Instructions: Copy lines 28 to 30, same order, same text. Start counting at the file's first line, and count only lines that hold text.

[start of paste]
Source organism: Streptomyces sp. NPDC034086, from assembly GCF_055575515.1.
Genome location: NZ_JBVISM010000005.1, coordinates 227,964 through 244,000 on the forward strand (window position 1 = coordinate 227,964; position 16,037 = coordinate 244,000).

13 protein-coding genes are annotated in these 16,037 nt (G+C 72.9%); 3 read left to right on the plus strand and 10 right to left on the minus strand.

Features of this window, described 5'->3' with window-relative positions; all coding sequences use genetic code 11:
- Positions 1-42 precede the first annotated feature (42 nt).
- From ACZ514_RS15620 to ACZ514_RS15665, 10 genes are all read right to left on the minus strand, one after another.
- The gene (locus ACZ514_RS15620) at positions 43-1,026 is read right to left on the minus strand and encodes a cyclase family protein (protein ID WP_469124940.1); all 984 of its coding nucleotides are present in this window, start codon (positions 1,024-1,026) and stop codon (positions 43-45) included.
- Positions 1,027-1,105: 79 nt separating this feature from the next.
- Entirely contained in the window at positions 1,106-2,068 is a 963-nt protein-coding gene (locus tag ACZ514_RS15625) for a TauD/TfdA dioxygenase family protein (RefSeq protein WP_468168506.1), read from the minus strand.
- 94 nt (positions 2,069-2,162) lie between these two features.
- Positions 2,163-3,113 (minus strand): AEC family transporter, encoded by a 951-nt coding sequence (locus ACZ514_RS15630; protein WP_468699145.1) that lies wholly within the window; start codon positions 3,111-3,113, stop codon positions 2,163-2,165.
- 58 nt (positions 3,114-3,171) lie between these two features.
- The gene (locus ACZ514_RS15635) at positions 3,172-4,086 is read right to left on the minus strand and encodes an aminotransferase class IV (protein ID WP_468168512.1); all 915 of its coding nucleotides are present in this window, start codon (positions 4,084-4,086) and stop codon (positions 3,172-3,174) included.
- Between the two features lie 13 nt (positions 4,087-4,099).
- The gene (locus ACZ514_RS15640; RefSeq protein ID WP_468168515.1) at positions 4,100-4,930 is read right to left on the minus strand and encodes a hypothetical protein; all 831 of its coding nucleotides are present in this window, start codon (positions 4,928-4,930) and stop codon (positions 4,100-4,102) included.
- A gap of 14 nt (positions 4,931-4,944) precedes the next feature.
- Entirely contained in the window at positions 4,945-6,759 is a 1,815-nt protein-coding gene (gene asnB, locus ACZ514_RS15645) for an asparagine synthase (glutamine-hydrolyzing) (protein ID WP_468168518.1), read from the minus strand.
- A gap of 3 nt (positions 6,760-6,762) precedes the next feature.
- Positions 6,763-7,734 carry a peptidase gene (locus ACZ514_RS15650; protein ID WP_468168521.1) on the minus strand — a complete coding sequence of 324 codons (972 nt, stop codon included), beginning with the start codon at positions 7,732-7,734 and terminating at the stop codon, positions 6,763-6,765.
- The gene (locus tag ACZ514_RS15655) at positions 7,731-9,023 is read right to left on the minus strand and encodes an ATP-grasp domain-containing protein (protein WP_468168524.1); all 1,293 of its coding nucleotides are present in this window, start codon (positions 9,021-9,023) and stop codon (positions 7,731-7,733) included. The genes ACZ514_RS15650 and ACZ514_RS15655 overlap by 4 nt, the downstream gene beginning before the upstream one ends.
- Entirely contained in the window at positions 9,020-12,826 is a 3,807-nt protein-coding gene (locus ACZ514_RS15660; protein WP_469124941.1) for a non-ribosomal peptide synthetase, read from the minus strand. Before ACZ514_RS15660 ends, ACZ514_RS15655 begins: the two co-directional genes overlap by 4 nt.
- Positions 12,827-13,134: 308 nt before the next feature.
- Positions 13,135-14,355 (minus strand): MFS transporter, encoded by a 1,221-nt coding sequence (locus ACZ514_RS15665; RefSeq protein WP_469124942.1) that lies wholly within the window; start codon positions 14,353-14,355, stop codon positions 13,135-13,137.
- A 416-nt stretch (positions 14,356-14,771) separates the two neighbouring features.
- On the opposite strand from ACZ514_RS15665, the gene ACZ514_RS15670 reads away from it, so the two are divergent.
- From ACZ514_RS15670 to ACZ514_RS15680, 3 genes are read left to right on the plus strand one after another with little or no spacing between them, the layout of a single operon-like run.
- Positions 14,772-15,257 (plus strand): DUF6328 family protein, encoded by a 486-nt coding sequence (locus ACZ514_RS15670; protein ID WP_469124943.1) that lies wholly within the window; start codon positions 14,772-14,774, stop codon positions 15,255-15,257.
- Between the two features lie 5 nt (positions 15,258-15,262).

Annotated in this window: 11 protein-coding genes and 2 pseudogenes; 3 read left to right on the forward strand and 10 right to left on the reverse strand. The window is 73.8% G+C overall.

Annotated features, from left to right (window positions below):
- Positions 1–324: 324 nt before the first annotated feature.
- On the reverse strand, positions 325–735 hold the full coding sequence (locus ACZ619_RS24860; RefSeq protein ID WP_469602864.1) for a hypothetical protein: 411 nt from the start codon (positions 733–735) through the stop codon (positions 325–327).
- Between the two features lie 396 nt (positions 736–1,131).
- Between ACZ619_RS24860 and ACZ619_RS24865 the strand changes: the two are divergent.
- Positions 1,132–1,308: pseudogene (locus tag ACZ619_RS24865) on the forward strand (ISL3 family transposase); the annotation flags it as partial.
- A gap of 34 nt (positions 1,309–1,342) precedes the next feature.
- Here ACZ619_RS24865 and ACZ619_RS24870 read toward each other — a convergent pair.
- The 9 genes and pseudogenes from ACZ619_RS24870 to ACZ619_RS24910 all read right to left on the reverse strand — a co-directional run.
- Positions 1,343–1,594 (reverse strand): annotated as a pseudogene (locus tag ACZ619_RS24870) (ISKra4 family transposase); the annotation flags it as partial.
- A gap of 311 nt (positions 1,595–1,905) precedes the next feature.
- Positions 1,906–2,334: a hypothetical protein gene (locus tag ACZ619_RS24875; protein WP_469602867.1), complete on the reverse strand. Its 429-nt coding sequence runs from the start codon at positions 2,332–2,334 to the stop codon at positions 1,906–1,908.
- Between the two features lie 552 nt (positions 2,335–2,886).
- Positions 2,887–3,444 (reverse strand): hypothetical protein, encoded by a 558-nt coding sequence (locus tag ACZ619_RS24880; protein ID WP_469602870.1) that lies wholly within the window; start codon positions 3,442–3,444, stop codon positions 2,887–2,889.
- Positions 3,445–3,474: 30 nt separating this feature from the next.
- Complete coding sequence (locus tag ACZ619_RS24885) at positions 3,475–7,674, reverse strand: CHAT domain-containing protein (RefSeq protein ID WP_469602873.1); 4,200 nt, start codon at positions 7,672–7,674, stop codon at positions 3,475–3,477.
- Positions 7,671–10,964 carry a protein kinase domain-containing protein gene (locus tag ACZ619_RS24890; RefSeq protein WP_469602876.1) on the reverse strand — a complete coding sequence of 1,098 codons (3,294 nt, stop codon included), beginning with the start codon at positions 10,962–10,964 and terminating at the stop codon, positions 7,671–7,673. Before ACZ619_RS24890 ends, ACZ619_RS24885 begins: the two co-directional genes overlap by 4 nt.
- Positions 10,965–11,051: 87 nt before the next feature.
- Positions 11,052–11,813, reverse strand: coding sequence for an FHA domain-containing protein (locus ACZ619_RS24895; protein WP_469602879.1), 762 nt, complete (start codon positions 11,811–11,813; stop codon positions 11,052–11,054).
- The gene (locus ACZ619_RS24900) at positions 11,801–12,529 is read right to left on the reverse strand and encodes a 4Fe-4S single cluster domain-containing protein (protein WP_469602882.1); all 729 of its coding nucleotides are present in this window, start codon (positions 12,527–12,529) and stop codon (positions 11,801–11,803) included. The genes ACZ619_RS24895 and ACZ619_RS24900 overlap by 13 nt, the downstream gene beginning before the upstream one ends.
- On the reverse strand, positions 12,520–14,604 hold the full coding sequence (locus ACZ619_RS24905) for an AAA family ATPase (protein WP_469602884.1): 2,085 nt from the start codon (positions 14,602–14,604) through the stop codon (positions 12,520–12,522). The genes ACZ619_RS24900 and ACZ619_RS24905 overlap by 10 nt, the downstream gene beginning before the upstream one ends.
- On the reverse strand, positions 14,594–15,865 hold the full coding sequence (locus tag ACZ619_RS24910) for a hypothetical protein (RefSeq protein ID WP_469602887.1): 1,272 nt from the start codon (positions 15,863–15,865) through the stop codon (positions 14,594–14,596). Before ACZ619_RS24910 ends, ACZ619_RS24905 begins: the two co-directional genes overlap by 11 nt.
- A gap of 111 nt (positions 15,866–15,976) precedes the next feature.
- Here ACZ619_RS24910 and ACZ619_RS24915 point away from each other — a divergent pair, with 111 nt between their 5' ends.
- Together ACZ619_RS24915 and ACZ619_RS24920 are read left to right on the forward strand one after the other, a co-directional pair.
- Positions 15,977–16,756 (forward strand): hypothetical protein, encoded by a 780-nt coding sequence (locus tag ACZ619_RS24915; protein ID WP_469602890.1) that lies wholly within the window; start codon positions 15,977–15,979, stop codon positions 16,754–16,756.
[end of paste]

- Between the two features lie 5 nt (positions 15,258-15,262).

Annotated in this window: 11 protein-coding genes and 2 pseudogenes; 3 read left to right on the forward strand and 10 right to left on the reverse strand. The window is 73.8% G+C overall.

Annotated features, from left to right (window positions below):